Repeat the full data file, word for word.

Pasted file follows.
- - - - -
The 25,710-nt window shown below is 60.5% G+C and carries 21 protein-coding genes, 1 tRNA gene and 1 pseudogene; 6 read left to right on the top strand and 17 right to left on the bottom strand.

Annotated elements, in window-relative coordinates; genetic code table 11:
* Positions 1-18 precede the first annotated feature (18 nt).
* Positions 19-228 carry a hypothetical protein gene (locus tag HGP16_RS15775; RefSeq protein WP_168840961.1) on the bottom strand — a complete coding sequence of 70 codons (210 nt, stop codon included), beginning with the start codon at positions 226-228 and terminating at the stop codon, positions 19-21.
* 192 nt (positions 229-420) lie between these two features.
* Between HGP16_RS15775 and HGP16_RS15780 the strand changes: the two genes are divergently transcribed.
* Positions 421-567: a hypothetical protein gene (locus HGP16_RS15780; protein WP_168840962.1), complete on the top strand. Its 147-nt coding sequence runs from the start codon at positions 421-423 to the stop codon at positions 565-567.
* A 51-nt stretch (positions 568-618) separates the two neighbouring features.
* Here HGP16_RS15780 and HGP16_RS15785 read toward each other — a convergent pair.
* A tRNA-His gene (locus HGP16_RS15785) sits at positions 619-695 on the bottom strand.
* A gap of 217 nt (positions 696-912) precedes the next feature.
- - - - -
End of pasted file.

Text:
The 25,710-nt window shown below is 60.5% G+C and carries 21 protein-coding genes, 1 tRNA gene and 1 pseudogene; 6 read left to right on the top strand and 17 right to left on the bottom strand.

Annotated elements, in window-relative coordinates; genetic code table 11:
* Positions 1-18 precede the first annotated feature (18 nt).
* Positions 19-228 carry a hypothetical protein gene (locus tag HGP16_RS15775; RefSeq protein WP_168840961.1) on the bottom strand — a complete coding sequence of 70 codons (210 nt, stop codon included), beginning with the start codon at positions 226-228 and terminating at the stop codon, positions 19-21.
* 192 nt (positions 229-420) lie between these two features.
* Between HGP16_RS15775 and HGP16_RS15780 the strand changes: the two genes are divergently transcribed.
* Positions 421-567: a hypothetical protein gene (locus HGP16_RS15780; protein WP_168840962.1), complete on the top strand. Its 147-nt coding sequence runs from the start codon at positions 421-423 to the stop codon at positions 565-567.
* A 51-nt stretch (positions 568-618) separates the two neighbouring features.
* Here HGP16_RS15780 and HGP16_RS15785 read toward each other — a convergent pair.
* A tRNA-His gene (locus HGP16_RS15785) sits at positions 619-695 on the bottom strand.
* A gap of 217 nt (positions 696-912) precedes the next feature.